As more and more of everyday life becomes predicated on our connection to the digital world, the chances we will be targeted or vulnerable to cyber-attacks has also risen
A cheap Motorola mobile phone with music-friendly features.
- Value for money, FM radio, A2DP Bluetooth, microSD storage, 3.5mm headphone jack
- Menu system can be sluggish at times
The EM325 offers some nice features for its price. If you're after a music handset but aren't willing to pay big bucks we'd advise you to take a look.
Price$ 99.00 (AUD)
A fully featured music handset boasting a 3.5mm headphone jack, an FM radio and drag-and-drop file support, Motorola's EM325 packs in more features than a phone with this asking price normally would.
A compact and stylish slider, the EM325's largely plastic case feels relatively sturdy, with a slight wobble in the slider the only disappointing aspect of its build. The curvy, gloss black finish looks attractive and the phone feels comfortable to hold.
The controls are fairly straightforward and consist of a five-way navigational pad, two selection keys, answer and end call buttons as well as dedicated back and music keys. Sliding open the EM325 reveals a flat but well spaced keypad, with each key providing a soft audible click when pressed, in addition to a reasonable level of tactility.
The user interface will be familiar to fans of Motorola's iconic RAZR series. A 3x3 grid layout adorns the main menu, while submenus are in the form of a simple list. Although using this handset shouldn't pose too many issues, it’s a little sluggish for our liking, especially when you want to quickly scroll through lists. Thankfully there isn't much keystroke lag when messaging and the iTAP system works well.
Despite being an entry-level phone, Motorola claims the EM325 is a "full featured music handset". It's hard to argue with this claim — the handset provides one-touch access to an MP3 player, offers removable storage in the form of a microSD card slot, and includes an FM radio with RDS (Radio Data System). The radio is impressive. It has nine presets, an auto-scan function and a convenient record mode. Pressing record while listening to the radio lets you quickly create a file to use as a ring tone on the handset, with the files automatically stored in the Sounds folder.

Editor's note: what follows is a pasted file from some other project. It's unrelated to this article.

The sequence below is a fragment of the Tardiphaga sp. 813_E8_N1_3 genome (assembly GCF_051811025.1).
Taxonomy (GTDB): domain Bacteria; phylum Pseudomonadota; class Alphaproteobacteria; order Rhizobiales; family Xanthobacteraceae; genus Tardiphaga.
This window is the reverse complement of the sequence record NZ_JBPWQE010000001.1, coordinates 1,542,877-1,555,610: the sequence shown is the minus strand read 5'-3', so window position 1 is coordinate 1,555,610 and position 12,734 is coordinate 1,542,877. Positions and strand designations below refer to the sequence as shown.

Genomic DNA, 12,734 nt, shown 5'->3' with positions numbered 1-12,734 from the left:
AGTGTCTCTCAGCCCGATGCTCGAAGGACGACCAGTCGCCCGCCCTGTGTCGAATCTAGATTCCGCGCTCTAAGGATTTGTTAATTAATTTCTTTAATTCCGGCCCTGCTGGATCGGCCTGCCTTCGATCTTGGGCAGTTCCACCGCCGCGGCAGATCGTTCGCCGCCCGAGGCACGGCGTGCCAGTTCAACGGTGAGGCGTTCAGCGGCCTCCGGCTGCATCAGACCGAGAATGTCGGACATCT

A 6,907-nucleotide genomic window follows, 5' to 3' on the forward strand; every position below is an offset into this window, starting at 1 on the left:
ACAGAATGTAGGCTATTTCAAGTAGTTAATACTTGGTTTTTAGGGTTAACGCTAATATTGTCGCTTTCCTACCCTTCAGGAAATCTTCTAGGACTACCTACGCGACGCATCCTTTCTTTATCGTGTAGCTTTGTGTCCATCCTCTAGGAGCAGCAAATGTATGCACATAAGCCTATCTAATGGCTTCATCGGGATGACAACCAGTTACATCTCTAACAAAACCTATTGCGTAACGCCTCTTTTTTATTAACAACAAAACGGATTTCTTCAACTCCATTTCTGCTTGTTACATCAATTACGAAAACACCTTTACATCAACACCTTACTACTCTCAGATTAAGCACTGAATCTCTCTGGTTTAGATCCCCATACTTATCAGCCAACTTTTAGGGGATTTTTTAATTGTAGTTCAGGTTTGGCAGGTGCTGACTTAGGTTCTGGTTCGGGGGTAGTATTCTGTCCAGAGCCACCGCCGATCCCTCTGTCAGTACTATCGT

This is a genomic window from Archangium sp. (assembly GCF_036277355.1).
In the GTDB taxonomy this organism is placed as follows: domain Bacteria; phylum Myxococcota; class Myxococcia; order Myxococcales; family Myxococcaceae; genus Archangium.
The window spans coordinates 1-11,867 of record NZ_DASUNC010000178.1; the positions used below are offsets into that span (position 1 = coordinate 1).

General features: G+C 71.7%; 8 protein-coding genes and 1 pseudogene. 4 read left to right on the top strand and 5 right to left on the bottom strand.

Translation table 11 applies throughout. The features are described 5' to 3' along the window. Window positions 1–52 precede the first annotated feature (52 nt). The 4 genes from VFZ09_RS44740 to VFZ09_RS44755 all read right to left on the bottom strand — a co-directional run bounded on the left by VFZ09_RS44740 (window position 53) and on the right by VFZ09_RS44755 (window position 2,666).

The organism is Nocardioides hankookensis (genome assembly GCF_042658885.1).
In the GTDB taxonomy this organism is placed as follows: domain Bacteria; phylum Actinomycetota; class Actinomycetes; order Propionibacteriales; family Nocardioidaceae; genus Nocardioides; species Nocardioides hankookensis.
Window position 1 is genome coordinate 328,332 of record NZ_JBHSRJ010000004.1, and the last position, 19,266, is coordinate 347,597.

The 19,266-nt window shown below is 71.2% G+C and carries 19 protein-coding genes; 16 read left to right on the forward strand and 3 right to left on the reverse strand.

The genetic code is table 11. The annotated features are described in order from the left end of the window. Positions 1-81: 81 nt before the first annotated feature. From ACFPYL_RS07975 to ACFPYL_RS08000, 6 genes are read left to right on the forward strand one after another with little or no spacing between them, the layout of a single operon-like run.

The quality is mediocre for regular listening, but the recorded files are definitely good enough to be used as ring tones. The phone also includes FMShare — an option that allows you to share your favourite radio stations with friends, via an SMS or MMS message.
For MP3 playback, a built-in audio equaliser with 11 presets is included, along with a bass boost function. Further aiding the EM325's music credentials is a 3.5mm headphone jack and the ability to drag and drop music files from your PC. The A2DP Bluetooth profile allows you to wirelessly stream to a compatible set of Bluetooth headphones or speakers.
Rounding out the features are three Java games, a 1.3-megapixel camera that doubles as a video recorder and a range of PIM functions including a calculator, alarm clock, stopwatch and calendar. The EM325 also boasts CrystalTalk technology, which Motorola claims increases call quality.
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